Increase Educational Attainment

Education has a significant impact on health. In our society, the level of education a person has is correlated with their income, social standing, and several indicators of health. Education is important to achieving health literacy, a person’s ability to obtain and process health information. People who are better educated are more prepared to compete for jobs and secure financial stability, which is important to their physical and mental health. Unfortunately, Mississippi residents have lower levels of educational attainment on average that the U.S. as a whole. If we want to close the gap with other U.S. states in health indicators, we need to address some of the deep-seated social issues that account for this gap. One of these is education.

Create a Culture of Health

From the foods we eat to the environments in which we live and work, our culture shapes Mississippians' health in profound ways. To build a healthier Mississippi, we need to cultivate a culture that values being healthy and that helps us as individuals make healthier choices. These choices include aspects of our daily lives. If we want Mississippians to live healthier and longer lives, we must work to make it easier for people to make healthier choices. The healthy choice needs to become the default choice.

Reduce Rate of Chronic Disease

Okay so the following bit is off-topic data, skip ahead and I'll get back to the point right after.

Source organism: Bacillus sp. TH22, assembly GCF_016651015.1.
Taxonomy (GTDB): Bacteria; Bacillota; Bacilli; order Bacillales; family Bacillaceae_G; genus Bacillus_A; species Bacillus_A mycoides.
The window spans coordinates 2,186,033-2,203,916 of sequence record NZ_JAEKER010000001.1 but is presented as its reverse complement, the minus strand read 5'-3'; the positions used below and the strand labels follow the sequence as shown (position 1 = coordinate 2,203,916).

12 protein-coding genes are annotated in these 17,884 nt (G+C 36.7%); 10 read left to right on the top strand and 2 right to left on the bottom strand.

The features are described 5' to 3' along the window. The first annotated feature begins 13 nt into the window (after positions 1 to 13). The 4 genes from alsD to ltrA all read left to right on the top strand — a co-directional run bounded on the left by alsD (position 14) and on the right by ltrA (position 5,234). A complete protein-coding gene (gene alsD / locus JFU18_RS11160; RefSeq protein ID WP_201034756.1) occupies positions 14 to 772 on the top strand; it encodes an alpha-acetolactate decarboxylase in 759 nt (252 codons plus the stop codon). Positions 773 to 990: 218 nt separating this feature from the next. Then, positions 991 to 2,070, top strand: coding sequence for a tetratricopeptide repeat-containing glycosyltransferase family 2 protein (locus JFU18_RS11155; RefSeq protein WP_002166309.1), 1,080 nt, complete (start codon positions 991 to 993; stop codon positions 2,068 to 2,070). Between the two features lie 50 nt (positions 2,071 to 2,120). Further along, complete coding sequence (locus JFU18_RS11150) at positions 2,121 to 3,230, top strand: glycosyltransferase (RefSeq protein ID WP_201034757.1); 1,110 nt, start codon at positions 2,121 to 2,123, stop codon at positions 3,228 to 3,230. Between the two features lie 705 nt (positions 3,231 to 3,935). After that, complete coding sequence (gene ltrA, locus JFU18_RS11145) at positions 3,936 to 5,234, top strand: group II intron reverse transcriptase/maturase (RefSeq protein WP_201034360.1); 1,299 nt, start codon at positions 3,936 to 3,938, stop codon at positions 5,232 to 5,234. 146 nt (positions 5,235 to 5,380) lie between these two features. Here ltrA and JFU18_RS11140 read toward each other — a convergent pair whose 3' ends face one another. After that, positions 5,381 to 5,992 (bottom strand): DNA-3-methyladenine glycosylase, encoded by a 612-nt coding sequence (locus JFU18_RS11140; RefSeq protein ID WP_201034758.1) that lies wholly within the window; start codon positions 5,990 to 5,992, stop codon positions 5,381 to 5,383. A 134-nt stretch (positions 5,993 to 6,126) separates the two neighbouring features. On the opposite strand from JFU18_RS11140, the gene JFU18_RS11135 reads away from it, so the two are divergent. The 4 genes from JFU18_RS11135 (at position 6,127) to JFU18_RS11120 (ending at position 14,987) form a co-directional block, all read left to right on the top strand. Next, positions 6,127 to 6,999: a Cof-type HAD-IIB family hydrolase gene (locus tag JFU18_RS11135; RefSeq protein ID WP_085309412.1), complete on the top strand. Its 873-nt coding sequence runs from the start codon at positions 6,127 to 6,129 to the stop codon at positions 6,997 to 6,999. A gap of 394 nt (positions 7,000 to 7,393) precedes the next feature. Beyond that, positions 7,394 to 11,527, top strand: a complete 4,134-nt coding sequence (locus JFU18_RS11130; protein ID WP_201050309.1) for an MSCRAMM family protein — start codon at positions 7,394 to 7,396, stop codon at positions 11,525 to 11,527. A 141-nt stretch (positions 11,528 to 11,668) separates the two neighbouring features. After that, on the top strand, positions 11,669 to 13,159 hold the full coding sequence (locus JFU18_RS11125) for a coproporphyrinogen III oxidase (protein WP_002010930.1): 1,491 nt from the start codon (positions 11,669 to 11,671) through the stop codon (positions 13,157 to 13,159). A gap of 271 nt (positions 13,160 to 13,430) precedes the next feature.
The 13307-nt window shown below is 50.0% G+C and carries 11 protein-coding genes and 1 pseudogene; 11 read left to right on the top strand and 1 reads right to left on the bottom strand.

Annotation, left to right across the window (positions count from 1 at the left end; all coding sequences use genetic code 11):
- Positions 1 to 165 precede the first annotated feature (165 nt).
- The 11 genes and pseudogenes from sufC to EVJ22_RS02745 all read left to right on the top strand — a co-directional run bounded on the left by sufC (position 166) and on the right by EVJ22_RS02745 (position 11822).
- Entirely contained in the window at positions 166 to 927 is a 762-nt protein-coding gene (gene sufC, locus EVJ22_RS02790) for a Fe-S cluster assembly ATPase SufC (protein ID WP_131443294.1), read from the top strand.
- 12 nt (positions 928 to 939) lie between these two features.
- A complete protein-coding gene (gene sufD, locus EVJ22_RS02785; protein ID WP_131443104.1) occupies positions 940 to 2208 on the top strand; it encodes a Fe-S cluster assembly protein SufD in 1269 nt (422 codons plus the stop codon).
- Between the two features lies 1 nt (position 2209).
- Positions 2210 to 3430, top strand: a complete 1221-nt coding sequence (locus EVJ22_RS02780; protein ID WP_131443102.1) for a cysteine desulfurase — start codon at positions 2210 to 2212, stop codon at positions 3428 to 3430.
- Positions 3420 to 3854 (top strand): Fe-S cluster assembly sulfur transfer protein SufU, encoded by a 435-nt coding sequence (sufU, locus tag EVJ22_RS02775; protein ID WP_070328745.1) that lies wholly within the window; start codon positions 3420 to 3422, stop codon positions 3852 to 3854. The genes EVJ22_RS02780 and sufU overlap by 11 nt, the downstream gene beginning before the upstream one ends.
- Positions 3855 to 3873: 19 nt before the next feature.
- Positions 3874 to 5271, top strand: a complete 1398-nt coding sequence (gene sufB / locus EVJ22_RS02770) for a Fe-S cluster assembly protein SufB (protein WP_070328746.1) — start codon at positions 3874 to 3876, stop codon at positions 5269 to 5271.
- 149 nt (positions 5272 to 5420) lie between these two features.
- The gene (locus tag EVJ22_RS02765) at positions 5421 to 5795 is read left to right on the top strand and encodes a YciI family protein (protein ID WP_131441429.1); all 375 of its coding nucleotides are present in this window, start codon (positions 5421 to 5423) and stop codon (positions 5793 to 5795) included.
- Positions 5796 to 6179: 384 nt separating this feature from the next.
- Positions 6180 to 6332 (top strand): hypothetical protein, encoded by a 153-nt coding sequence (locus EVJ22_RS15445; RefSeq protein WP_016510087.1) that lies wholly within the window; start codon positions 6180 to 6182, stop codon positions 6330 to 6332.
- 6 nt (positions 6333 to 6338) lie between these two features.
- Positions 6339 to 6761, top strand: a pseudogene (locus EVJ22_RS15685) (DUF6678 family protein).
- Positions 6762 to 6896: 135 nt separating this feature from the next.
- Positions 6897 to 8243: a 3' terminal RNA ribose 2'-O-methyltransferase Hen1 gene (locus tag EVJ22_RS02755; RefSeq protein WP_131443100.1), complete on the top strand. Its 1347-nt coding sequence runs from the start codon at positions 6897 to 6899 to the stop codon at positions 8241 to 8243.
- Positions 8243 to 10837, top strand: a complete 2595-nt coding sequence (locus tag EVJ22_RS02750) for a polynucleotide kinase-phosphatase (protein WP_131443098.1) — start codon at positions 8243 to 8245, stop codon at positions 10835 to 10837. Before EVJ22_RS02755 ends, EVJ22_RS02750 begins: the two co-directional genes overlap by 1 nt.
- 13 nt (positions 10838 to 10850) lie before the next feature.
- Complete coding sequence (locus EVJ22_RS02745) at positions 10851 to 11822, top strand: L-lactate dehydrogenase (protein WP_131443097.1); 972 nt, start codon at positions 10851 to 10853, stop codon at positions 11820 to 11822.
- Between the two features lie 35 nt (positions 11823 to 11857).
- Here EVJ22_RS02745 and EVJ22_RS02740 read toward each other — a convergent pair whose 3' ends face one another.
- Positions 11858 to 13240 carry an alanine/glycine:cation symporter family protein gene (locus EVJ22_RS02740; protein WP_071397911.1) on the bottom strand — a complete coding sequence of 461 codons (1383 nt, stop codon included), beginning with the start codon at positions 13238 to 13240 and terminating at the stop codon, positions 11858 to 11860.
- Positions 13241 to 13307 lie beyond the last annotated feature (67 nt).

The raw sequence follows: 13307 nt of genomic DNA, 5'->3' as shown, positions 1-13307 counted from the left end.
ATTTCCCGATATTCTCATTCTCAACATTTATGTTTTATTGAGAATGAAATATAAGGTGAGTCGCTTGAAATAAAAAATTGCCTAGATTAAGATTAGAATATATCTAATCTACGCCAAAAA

Chronic, non-communicable diseases are the leading causes of death in Mississippi and nationwide. Mississippi consistently rates as one of the most obese states in the nation and has some of the highest rates of diabetes, hypertension, heart disease, and strokes in the nation. Obesity is one of the greatest threats to the health of our state, and efforts thus far have had limited effectiveness in curbing this growing epidemic. According to the CDC, 75% of total health care expenditures are associated with treating chronic diseases. If Mississippians reduce their BMI rates to lower levels and achieve an improved status of health, the state could save over $13 billion annually in unnecessary health care costs. If we want to build a healthier Mississippi, we must tackle this grave problem.

Improve Infant Health

Good health starts before birth. The health of Mississippi’s infants is critical to the long-term health of the state. Unfortunately, Mississippi consistently ranks among the bottom of U.S. states when it comes to indicators of infant health such as infant mortality and low birth weight. In order to protect the future of our state and give each of our residents the best possible start to life, the UpRoot partners decided to focus on improving infant health as a top priority.